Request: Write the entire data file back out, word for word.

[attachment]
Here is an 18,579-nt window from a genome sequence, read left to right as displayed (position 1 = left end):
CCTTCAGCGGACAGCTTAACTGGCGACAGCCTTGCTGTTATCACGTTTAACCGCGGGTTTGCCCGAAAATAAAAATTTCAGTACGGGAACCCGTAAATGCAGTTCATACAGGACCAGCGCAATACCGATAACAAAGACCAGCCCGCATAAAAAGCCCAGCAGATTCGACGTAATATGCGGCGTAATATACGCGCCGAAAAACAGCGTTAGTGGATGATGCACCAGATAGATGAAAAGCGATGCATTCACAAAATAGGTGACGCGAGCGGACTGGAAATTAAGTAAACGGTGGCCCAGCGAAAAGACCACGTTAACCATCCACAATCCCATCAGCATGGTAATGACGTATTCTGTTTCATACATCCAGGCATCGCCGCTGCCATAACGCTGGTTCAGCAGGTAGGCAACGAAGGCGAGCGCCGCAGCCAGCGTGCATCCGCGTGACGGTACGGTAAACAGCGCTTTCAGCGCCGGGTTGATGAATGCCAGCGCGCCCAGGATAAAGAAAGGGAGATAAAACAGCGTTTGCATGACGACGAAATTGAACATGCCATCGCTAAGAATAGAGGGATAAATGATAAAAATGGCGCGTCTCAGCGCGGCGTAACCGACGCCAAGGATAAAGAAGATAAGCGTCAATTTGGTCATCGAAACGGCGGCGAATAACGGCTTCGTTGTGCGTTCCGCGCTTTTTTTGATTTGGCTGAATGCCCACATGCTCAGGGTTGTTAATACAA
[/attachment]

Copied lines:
Here is an 18,579-nt window from a genome sequence, read left to right as displayed (position 1 = left end):
CCTTCAGCGGACAGCTTAACTGGCGACAGCCTTGCTGTTATCACGTTTAACCGCGGGTTTGCCCGAAAATAAAAATTTCAGTACGGGAACCCGTAAATGCAGTTCATACAGGACCAGCGCAATACCGATAACAAAGACCAGCCCGCATAAAAAGCCCAGCAGATTCGACGTAATATGCGGCGTAATATACGCGCCGAAAAACAGCGTTAGTGGATGATGCACCAGATAGATGAAAAGCGATGCATTCACAAAATAGGTGACGCGAGCGGACTGGAAATTAAGTAAACGGTGGCCCAGCGAAAAGACCACGTTAACCATCCACAATCCCATCAGCATGGTAATGACGTATTCTGTTTCATACATCCAGGCATCGCCGCTGCCATAACGCTGGTTCAGCAGGTAGGCAACGAAGGCGAGCGCCGCAGCCAGCGTGCATCCGCGTGACGGTACGGTAAACAGCGCTTTCAGCGCCGGGTTGATGAATGCCAGCGCGCCCAGGATAAAGAAAGGGAGATAAAACAGCGTTTGCATGACGACGAAATTGAACATGCCATCGCTAAGAATAGAGGGATAAATGATAAAAATGGCGCGTCTCAGCGCGGCGTAACCGACGCCAAGGATAAAGAAGATAAGCGTCAATTTGGTCATCGAAACGGCGGCGAATAACGGCTTCGTTGTGCGTTCCGCGCTTTTTTTGATTTGGCTGAATGCCCACATGCTCAGGGTTGTTAATACAA